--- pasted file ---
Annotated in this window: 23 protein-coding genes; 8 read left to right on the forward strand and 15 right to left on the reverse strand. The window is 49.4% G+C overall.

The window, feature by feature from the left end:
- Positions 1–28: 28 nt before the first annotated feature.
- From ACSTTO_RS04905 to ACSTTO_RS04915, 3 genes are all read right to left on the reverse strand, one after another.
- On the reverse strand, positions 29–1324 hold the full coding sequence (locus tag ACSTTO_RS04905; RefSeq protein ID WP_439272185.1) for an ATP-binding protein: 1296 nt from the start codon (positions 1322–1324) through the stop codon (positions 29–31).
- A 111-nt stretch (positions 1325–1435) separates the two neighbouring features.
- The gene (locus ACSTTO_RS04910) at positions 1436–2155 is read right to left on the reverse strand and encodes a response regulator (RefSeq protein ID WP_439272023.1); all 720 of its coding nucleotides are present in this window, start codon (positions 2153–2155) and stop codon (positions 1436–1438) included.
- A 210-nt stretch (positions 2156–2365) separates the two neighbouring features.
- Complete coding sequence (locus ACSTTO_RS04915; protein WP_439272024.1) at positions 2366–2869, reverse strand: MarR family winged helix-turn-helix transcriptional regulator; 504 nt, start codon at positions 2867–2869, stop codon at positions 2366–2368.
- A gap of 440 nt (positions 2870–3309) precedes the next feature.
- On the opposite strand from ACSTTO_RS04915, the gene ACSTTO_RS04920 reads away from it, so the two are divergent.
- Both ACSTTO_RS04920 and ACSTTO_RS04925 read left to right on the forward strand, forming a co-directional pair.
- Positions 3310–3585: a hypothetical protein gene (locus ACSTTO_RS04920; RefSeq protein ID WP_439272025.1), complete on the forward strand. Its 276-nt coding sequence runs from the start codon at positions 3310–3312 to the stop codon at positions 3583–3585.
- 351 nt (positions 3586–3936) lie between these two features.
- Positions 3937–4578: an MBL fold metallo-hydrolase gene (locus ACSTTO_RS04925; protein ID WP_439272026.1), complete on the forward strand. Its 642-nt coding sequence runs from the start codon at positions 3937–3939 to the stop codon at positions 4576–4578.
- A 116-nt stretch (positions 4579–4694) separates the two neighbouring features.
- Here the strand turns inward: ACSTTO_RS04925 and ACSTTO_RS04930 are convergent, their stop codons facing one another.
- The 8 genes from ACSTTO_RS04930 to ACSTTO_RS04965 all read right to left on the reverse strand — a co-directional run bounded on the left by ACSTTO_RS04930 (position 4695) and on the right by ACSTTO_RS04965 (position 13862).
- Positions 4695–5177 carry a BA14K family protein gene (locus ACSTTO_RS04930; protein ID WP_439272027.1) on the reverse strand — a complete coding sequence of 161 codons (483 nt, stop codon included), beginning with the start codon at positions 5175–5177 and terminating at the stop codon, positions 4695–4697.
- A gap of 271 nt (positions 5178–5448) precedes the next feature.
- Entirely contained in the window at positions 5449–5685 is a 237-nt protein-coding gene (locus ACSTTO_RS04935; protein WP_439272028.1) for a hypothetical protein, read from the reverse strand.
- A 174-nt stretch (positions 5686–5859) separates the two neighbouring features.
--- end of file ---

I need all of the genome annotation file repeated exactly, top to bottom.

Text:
Annotated in this window: 23 protein-coding genes; 8 read left to right on the forward strand and 15 right to left on the reverse strand. The window is 49.4% G+C overall.

The window, feature by feature from the left end:
- Positions 1–28: 28 nt before the first annotated feature.
- From ACSTTO_RS04905 to ACSTTO_RS04915, 3 genes are all read right to left on the reverse strand, one after another.
- On the reverse strand, positions 29–1324 hold the full coding sequence (locus tag ACSTTO_RS04905; RefSeq protein ID WP_439272185.1) for an ATP-binding protein: 1296 nt from the start codon (positions 1322–1324) through the stop codon (positions 29–31).
- A 111-nt stretch (positions 1325–1435) separates the two neighbouring features.
- The gene (locus ACSTTO_RS04910) at positions 1436–2155 is read right to left on the reverse strand and encodes a response regulator (RefSeq protein ID WP_439272023.1); all 720 of its coding nucleotides are present in this window, start codon (positions 2153–2155) and stop codon (positions 1436–1438) included.
- A 210-nt stretch (positions 2156–2365) separates the two neighbouring features.
- Complete coding sequence (locus ACSTTO_RS04915; protein WP_439272024.1) at positions 2366–2869, reverse strand: MarR family winged helix-turn-helix transcriptional regulator; 504 nt, start codon at positions 2867–2869, stop codon at positions 2366–2368.
- A gap of 440 nt (positions 2870–3309) precedes the next feature.
- On the opposite strand from ACSTTO_RS04915, the gene ACSTTO_RS04920 reads away from it, so the two are divergent.
- Both ACSTTO_RS04920 and ACSTTO_RS04925 read left to right on the forward strand, forming a co-directional pair.
- Positions 3310–3585: a hypothetical protein gene (locus ACSTTO_RS04920; RefSeq protein ID WP_439272025.1), complete on the forward strand. Its 276-nt coding sequence runs from the start codon at positions 3310–3312 to the stop codon at positions 3583–3585.
- 351 nt (positions 3586–3936) lie between these two features.
- Positions 3937–4578: an MBL fold metallo-hydrolase gene (locus ACSTTO_RS04925; protein ID WP_439272026.1), complete on the forward strand. Its 642-nt coding sequence runs from the start codon at positions 3937–3939 to the stop codon at positions 4576–4578.
- A 116-nt stretch (positions 4579–4694) separates the two neighbouring features.
- Here the strand turns inward: ACSTTO_RS04925 and ACSTTO_RS04930 are convergent, their stop codons facing one another.
- The 8 genes from ACSTTO_RS04930 to ACSTTO_RS04965 all read right to left on the reverse strand — a co-directional run bounded on the left by ACSTTO_RS04930 (position 4695) and on the right by ACSTTO_RS04965 (position 13862).
- Positions 4695–5177 carry a BA14K family protein gene (locus ACSTTO_RS04930; protein ID WP_439272027.1) on the reverse strand — a complete coding sequence of 161 codons (483 nt, stop codon included), beginning with the start codon at positions 5175–5177 and terminating at the stop codon, positions 4695–4697.
- A gap of 271 nt (positions 5178–5448) precedes the next feature.
- Entirely contained in the window at positions 5449–5685 is a 237-nt protein-coding gene (locus ACSTTO_RS04935; protein WP_439272028.1) for a hypothetical protein, read from the reverse strand.
- A 174-nt stretch (positions 5686–5859) separates the two neighbouring features.